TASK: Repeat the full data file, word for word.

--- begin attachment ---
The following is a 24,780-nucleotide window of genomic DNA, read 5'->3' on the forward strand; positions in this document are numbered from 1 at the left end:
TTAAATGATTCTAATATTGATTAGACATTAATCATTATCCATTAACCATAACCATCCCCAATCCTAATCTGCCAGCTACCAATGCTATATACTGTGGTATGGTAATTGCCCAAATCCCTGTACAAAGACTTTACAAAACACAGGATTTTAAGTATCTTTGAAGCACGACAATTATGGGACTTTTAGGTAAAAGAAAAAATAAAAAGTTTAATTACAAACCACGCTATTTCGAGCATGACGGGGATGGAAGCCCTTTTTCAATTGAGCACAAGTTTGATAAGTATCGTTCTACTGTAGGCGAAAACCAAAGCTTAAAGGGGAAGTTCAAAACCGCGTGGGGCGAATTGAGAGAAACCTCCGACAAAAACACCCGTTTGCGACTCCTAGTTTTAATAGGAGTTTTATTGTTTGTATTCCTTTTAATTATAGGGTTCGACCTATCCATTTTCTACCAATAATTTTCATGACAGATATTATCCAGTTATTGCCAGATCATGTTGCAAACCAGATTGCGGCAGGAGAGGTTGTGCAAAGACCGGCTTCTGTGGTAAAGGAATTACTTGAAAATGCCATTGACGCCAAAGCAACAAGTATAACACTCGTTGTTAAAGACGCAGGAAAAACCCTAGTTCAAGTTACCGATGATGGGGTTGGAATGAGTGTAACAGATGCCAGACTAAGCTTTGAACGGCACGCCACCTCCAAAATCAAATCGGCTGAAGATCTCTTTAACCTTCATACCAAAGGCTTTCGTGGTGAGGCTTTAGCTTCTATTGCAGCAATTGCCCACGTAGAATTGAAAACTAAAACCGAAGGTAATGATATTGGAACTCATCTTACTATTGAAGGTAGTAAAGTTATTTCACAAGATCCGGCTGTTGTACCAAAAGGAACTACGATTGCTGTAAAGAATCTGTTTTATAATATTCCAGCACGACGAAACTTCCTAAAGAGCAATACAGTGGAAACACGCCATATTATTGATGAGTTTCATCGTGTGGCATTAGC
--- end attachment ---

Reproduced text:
The following is a 24,780-nucleotide window of genomic DNA, read 5'->3' on the forward strand; positions in this document are numbered from 1 at the left end:
TTAAATGATTCTAATATTGATTAGACATTAATCATTATCCATTAACCATAACCATCCCCAATCCTAATCTGCCAGCTACCAATGCTATATACTGTGGTATGGTAATTGCCCAAATCCCTGTACAAAGACTTTACAAAACACAGGATTTTAAGTATCTTTGAAGCACGACAATTATGGGACTTTTAGGTAAAAGAAAAAATAAAAAGTTTAATTACAAACCACGCTATTTCGAGCATGACGGGGATGGAAGCCCTTTTTCAATTGAGCACAAGTTTGATAAGTATCGTTCTACTGTAGGCGAAAACCAAAGCTTAAAGGGGAAGTTCAAAACCGCGTGGGGCGAATTGAGAGAAACCTCCGACAAAAACACCCGTTTGCGACTCCTAGTTTTAATAGGAGTTTTATTGTTTGTATTCCTTTTAATTATAGGGTTCGACCTATCCATTTTCTACCAATAATTTTCATGACAGATATTATCCAGTTATTGCCAGATCATGTTGCAAACCAGATTGCGGCAGGAGAGGTTGTGCAAAGACCGGCTTCTGTGGTAAAGGAATTACTTGAAAATGCCATTGACGCCAAAGCAACAAGTATAACACTCGTTGTTAAAGACGCAGGAAAAACCCTAGTTCAAGTTACCGATGATGGGGTTGGAATGAGTGTAACAGATGCCAGACTAAGCTTTGAACGGCACGCCACCTCCAAAATCAAATCGGCTGAAGATCTCTTTAACCTTCATACCAAAGGCTTTCGTGGTGAGGCTTTAGCTTCTATTGCAGCAATTGCCCACGTAGAATTGAAAACTAAAACCGAAGGTAATGATATTGGAACTCATCTTACTATTGAAGGTAGTAAAGTTATTTCACAAGATCCGGCTGTTGTACCAAAAGGAACTACGATTGCTGTAAAGAATCTGTTTTATAATATTCCAGCACGACGAAACTTCCTAAAGAGCAATACAGTGGAAACACGCCATATTATTGATGAGTTTCATCGTGTGGCATTAGC